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Under the Same Sky: From Starvation in North Korea to Salvation in America Hardcover – June 2, 2015

4.7 out of 5 stars 85 customer reviews

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Editorial Reviews

Review

"[A] page-turner—fast-paced, suspenseful and novelistic. . . Searing."
Wall Street Journal

“Vital to our understanding of life in North Korea.”
—Washington Post

"There's something riveting about his honesty; he portrays the bleak conditions, dwindling resources, eternal uncertainty, and loss of dignity with an unashamed matter-of-factness almost at odds with the desperate circumstances...Kim's tale is a vital insight into a little-understood country and a modern day tragedy."
Publishers Weekly, starred review
 
"This short, brutish book—with chapter-ending cliffhangers presaging the next hard twist—will enlighten readers as to the devastating hardships facing those living in North Korea during the 'great famine.'"
Booklist
 
“Told with poise and dignity, Kim’s story…provides vivid documentation of a remarkable life. It also offers an important account of atrocities committed within North Korea that have been hidden from the West—and indeed, most of the rest of the world. A courageous and inspiring memoir.”
Kirkus Reviews

Book Description

HMH hardcover, 2015; previous ISBN 978-0-544-37317-4
--This text refers to the Paperback edition.
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Product Details

  • Hardcover: 288 pages
  • Publisher: Houghton Mifflin Harcourt (June 2, 2015)
  • Language: English
  • ISBN-10: 0544373170
  • ISBN-13: 978-0544373174
  • Product Dimensions: 6 x 1 x 9 inches
  • Shipping Weight: 1.2 pounds (View shipping rates and policies)
  • Average Customer Review: 4.7 out of 5 stars  See all reviews (85 customer reviews)
  • Amazon Best Sellers Rank: #84,905 in Books (See Top 100 in Books)

Customer Reviews

Top Customer Reviews

By scesq VINE VOICE on May 13, 2015
Format: Hardcover Vine Customer Review of Free Product ( What's this? )
This is a hard book to put down despite the suffering involved. The reason for this is Joseph Kim tells his tale in a simple straight forward manner which made me care about what happened to him. This is not a book with a political agenda but one where the only agenda seem to be telling what happened to him and his family.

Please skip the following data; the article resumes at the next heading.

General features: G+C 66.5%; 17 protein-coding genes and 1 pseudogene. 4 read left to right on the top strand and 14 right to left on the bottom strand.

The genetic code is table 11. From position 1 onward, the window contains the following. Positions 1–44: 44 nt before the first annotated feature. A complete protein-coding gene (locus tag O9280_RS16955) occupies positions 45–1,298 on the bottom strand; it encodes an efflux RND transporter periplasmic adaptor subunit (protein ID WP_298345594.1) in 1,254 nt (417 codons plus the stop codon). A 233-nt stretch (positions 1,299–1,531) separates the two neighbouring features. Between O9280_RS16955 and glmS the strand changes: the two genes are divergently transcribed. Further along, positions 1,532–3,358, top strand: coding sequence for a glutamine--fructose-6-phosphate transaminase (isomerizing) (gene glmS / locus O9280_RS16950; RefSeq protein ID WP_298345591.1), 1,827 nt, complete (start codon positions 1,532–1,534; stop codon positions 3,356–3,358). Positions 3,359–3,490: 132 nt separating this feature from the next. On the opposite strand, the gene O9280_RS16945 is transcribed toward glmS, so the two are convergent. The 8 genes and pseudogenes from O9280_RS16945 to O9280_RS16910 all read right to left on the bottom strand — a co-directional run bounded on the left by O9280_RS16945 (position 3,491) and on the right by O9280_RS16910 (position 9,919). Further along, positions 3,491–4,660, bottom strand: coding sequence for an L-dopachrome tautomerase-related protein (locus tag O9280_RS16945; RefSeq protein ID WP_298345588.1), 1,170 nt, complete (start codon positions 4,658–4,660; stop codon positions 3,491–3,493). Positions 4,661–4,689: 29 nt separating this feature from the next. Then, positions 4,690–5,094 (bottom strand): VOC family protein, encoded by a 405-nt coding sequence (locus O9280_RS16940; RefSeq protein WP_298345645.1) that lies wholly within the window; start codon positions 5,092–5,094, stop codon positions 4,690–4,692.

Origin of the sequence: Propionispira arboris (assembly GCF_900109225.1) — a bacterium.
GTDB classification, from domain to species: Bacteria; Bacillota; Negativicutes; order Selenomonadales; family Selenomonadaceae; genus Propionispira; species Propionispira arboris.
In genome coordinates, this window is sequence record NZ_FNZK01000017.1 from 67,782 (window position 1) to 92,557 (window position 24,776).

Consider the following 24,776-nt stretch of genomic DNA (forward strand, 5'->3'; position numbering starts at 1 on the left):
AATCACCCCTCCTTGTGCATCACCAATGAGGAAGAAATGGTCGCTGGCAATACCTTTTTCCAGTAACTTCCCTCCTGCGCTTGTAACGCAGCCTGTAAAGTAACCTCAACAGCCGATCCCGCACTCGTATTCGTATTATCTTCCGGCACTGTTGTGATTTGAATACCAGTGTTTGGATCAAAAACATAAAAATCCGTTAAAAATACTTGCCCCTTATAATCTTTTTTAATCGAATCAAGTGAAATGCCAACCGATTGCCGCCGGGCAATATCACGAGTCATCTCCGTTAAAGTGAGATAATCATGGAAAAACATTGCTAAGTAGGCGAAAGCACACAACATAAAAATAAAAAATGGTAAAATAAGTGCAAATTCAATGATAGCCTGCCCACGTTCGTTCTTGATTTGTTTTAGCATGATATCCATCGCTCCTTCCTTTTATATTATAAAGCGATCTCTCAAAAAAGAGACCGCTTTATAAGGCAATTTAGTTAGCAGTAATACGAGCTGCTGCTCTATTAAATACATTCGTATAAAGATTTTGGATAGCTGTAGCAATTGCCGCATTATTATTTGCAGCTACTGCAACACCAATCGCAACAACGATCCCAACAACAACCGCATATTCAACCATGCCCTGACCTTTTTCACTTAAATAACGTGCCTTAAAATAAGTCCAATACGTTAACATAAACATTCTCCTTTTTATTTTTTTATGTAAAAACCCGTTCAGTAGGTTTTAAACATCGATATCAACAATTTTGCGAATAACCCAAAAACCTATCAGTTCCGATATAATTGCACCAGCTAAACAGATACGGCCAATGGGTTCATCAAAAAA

When Joseph was about 13 years old he was homeless because his father died in the great famine and his mother, after selling his sister as a “bride slave” in China, abandoned him because she was a “burden.” Homeless, Joseph went from begging to stealing to survive.

He explains, “I became a different person when I became homeless. For one thing I was shocked to learn I was a better thief than I was a beggar.” He then explains how this happened naturally as if his body knew what to do when hunger reached a certain point. He says, “I don’t remember any moral debate about whether stealing was wrong.”

Joseph is a good man driven to steal to survive in a world where death was all to common. He is much kinder to his mother than I would have been. I was happy when he found his way to freedom.

I recently read and reviewed on Amazon another book called “A Thousand Miles To Freedom” written by Eunsun Kim who escaped North Korea with her mother and sister. While both books have some similarities and both are recommended I found Joseph Kim’s book more informative about what life was like for the average North Korean before, during and after the great famine. His time homeless and stealing to survive and his time in a forced labor camp tells a lot about Joseph and the conditions people faced.

This is an important book considering the lack of information about life in North Korea. It is also an important record of what Joseph Kim, a good man, had to do to survive.